by Sheila Myers
Special to The Leaven
Atchison — When 24-year-old Darlana Merritt called the Atchison Salvation Army for rental assistance, the agency couldn’t help. The depressed economy has taken a toll on social service agencies and the Salvation Army was out of funds.
But thanks to a partnership between Catholic Charities of Northeast Kansas and Dallas-based Atmos Energy, Merritt didn’t have to travel far for relief. She found it on the Resource Bus in the Salvation Army parking lot.
The Resource Bus is a Catholic Charities mobile assistance facility that brings case management, food and other essentials to rural communities. The bus enables Catholic Charities to expand its presence in its 21-county service area.
“It’s part of our strategic plan to branch out to the 17 counties where we do not have offices or emergency assistance centers,” said Kim Brabits, Catholic Charities’ emergency assistance director.
The bus will visit a different county every month.
“We try to be strategic so that as many people in rural communities as possible can get to us,” Brabits said.
For Merritt, the 11-passenger gray Ford minibus was a lifesaver, and not only because it provided air-conditioning on a 104-degree day. In less than an hour, case manager Cindy Gillispie connected Merritt with rent, utility and food assistance using the printer, scanner and Internet-ready computer on the bus.
“The whole process has been so easy,” Merritt said.
As a caseworker, Gillispie loves the bus.
“I love to be able to go out to the smaller communities where you know that they are struggling and don’t have a lot of the resources or other agencies to help them,” Gillispie said.
With so many social service offices shut down from lack of funds, clients often have to travel long distances to reach another office that can process their case. But people in dire financial straits are least able to afford the cost of transportation.
So Catholic Charities coordinates with local social service agencies and Catholic churches to schedule appointments for those most in need.
“The need is great, but the funding is very small,” Brabits said. “We use [local resources] to identify what the needs are so we can identify where we can be most helpful.”
The idea for the bus came from Atmos Energy, a natural gas distributor for more than three million customers in 12 states, including Kansas. Atmos and Catholic Charities already enjoyed a warm relationship established while working together on a utility assistance program called “Share the Warmth.”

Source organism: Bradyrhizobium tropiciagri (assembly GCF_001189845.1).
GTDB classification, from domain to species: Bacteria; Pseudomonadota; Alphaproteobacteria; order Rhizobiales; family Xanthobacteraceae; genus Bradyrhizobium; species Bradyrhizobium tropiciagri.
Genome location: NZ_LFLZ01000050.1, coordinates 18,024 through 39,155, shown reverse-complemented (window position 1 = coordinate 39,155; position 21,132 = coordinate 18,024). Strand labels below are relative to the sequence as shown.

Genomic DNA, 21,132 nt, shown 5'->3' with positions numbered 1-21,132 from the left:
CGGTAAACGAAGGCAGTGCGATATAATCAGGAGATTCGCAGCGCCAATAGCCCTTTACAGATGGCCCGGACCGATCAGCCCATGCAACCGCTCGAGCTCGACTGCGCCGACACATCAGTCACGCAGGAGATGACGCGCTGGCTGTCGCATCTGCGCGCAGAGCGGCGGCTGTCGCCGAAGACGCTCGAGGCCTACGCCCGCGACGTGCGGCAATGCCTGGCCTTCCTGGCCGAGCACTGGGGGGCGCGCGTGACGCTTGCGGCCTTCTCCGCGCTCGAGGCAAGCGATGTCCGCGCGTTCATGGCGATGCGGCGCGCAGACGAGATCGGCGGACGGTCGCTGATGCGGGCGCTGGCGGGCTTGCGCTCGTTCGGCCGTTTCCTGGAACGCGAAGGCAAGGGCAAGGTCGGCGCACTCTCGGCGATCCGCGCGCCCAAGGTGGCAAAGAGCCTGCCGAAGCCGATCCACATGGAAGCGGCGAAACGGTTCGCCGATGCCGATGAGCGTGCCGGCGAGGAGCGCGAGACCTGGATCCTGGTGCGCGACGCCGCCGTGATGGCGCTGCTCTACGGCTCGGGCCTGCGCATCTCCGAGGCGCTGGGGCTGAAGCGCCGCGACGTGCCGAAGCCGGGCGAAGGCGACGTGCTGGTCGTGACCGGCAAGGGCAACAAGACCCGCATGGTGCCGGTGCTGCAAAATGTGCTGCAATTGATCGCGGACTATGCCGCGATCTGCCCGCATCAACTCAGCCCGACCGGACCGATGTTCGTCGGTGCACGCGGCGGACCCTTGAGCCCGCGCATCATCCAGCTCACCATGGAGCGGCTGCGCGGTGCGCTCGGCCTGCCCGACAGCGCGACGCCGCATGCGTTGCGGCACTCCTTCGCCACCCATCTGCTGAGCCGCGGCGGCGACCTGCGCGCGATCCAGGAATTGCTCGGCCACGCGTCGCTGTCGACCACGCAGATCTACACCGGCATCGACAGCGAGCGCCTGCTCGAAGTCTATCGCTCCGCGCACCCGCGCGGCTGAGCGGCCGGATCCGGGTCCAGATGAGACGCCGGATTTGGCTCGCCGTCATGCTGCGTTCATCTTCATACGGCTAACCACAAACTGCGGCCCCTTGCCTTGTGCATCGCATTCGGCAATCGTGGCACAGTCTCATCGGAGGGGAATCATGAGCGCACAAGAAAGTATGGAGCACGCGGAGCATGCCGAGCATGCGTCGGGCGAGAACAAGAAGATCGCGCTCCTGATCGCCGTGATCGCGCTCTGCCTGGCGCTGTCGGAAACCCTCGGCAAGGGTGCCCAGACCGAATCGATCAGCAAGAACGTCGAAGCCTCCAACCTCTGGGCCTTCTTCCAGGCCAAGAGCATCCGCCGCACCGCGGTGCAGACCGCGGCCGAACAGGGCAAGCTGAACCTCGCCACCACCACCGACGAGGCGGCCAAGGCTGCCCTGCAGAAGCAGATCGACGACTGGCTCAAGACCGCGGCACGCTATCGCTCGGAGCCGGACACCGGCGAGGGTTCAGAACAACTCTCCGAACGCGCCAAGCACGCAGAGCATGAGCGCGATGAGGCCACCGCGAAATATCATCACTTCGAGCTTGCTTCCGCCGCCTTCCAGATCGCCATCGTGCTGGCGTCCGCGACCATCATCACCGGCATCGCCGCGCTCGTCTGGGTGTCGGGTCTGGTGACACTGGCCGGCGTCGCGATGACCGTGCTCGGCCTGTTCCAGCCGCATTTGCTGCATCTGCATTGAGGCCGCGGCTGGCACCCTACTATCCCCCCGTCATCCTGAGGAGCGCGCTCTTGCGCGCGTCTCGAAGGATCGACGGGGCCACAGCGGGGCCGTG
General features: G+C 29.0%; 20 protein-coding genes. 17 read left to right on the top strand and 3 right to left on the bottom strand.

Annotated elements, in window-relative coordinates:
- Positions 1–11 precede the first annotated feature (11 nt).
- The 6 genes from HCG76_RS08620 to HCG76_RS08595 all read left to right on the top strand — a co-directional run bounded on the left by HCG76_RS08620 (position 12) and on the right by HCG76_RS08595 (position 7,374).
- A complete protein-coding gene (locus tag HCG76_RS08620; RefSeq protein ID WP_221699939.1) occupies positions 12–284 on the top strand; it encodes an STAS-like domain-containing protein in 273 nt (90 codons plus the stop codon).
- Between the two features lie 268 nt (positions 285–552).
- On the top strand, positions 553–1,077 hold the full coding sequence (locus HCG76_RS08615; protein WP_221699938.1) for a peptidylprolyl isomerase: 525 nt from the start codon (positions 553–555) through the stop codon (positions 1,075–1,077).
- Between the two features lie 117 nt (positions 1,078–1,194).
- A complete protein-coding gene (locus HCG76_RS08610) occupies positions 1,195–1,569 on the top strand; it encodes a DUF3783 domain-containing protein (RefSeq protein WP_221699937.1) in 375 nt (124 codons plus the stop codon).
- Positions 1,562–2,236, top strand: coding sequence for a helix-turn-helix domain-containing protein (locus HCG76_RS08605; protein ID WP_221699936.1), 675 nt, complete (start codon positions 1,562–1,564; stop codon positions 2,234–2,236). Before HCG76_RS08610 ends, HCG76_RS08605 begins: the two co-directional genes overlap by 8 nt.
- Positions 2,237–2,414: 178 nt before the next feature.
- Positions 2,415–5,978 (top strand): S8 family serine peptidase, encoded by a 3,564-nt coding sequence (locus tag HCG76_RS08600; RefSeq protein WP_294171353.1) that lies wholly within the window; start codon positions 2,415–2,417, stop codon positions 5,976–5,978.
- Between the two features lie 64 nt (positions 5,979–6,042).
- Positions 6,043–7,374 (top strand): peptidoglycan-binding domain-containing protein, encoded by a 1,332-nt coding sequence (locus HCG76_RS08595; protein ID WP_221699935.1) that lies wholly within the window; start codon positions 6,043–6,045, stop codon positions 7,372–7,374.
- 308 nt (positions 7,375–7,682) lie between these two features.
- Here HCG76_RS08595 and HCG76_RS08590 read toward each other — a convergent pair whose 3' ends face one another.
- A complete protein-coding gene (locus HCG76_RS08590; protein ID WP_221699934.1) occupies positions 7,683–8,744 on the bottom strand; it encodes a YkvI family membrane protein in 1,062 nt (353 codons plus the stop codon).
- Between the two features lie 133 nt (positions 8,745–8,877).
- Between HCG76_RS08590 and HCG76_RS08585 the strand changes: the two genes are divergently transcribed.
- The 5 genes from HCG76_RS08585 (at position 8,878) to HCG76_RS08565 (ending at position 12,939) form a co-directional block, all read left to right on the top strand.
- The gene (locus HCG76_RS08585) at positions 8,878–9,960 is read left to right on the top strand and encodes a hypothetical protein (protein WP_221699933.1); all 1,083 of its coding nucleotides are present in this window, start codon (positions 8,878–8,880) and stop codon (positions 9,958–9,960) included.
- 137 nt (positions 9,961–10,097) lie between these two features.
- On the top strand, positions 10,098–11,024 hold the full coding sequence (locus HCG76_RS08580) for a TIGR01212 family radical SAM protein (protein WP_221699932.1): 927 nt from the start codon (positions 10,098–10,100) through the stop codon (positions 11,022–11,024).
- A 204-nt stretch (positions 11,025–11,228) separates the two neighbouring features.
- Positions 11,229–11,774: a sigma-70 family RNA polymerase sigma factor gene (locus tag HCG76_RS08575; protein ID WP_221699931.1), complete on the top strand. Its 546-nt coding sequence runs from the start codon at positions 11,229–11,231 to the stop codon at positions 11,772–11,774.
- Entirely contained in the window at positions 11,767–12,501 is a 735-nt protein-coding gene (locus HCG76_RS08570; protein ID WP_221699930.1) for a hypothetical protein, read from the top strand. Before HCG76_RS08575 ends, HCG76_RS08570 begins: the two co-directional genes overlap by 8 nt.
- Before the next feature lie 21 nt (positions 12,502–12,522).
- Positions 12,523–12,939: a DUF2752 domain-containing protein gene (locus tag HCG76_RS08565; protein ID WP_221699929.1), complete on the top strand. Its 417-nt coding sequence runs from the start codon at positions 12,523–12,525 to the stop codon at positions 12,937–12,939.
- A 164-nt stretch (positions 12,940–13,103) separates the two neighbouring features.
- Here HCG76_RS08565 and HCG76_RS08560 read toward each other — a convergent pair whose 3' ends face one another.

Operating expenses for the bus are covered by Catholic Charities’ emergency assistance budget. Brabits estimates it will cost about $100,000 a year to operate the bus, far cheaper than establishing a brick-and-mortar presence in every county. But the agency will review lessons learned at the end of the year.
“We’re covering new ground here,” Brabits said.
Since the bus arrived in June, it has made three stops: Topeka, Osawatomie and Atchison.
Brabits and Gillispie were prepared to deal with 11 appointments on this particular day in Atchison. Despite the heat, all 11 showed up, with people looking for assistance with a variety of needs.
“They’re coming to us with a [utility] disconnect and an eviction notice and a need for food,” Brabits said.
Patricia Blacketer, 55, came for help paying a $224 electric bill after receiving a shut-off notice. She needs the air conditioning because she has a respiratory ailment. Blacketer hopes an upcoming move to a one-story house will reduce her utility expenses.
She is doing everything she can to make ends meet, including having a yard sale and applying for food stamp assistance.
“Right now, it seems like I’m robbing Peter to pay Paul,” she said.
Gillispie gave Blacketer utility assistance and a $20 gift card to help pay for her medical prescription.
Blacketer’s 28-year-old daughter, Alisa Adams, also sought assistance. Adams is an unemployed single mom with three boys, ages 8, 6 and 4. She needs a job, but her options are limited because she also needs child care.
“I’m getting by, day by day,” Adams said.
When they finished on the bus, Blacketer and Adams stepped inside the Salvation Army building to choose from a selection of food and clothing.
Olathe volunteers Sue Escolani and Barbara Bergman helped Blacketer and Adams check sizes of new children’s socks and underwear. Blacketer tried on a pair of new gym shoes and picked up a package of hoagie rolls for dinner.
Despite the never-ending need, Brabits doesn’t get discouraged. She believes in Catholic Charities’ mission.
“I’ve been doing this for 20 years,” she said. “Most people just need a little extra help one time.”